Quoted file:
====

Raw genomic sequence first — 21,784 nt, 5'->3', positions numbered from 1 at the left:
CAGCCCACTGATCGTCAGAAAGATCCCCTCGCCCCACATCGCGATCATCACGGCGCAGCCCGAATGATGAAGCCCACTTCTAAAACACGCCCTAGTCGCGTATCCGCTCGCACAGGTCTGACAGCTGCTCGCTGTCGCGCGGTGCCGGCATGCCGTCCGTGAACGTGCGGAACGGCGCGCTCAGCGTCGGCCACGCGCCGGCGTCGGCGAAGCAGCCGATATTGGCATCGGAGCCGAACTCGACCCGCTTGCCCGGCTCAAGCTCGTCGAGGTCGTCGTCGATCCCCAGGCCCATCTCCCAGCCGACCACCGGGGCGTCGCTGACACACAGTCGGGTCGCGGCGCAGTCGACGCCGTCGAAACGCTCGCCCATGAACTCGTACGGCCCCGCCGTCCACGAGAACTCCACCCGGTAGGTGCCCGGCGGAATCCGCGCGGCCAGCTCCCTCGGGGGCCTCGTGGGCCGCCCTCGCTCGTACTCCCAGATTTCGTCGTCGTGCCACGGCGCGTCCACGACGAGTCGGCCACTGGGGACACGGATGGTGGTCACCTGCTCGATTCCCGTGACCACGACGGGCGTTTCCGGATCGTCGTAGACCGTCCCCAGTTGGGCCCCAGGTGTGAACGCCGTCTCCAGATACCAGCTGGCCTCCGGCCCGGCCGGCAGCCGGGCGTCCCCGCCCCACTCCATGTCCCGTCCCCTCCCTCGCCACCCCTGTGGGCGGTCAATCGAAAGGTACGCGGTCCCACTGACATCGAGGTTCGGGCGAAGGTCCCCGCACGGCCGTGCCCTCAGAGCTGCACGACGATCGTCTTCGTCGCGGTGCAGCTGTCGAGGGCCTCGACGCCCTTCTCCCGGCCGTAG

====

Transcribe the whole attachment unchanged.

Raw genomic sequence first — 21,784 nt, 5'->3', positions numbered from 1 at the left:
CAGCCCACTGATCGTCAGAAAGATCCCCTCGCCCCACATCGCGATCATCACGGCGCAGCCCGAATGATGAAGCCCACTTCTAAAACACGCCCTAGTCGCGTATCCGCTCGCACAGGTCTGACAGCTGCTCGCTGTCGCGCGGTGCCGGCATGCCGTCCGTGAACGTGCGGAACGGCGCGCTCAGCGTCGGCCACGCGCCGGCGTCGGCGAAGCAGCCGATATTGGCATCGGAGCCGAACTCGACCCGCTTGCCCGGCTCAAGCTCGTCGAGGTCGTCGTCGATCCCCAGGCCCATCTCCCAGCCGACCACCGGGGCGTCGCTGACACACAGTCGGGTCGCGGCGCAGTCGACGCCGTCGAAACGCTCGCCCATGAACTCGTACGGCCCCGCCGTCCACGAGAACTCCACCCGGTAGGTGCCCGGCGGAATCCGCGCGGCCAGCTCCCTCGGGGGCCTCGTGGGCCGCCCTCGCTCGTACTCCCAGATTTCGTCGTCGTGCCACGGCGCGTCCACGACGAGTCGGCCACTGGGGACACGGATGGTGGTCACCTGCTCGATTCCCGTGACCACGACGGGCGTTTCCGGATCGTCGTAGACCGTCCCCAGTTGGGCCCCAGGTGTGAACGCCGTCTCCAGATACCAGCTGGCCTCCGGCCCGGCCGGCAGCCGGGCGTCCCCGCCCCACTCCATGTCCCGTCCCCTCCCTCGCCACCCCTGTGGGCGGTCAATCGAAAGGTACGCGGTCCCACTGACATCGAGGTTCGGGCGAAGGTCCCCGCACGGCCGTGCCCTCAGAGCTGCACGACGATCGTCTTCGTCGCGGTGCAGCTGTCGAGGGCCTCGACGCCCTTCTCCCGGCCGTAG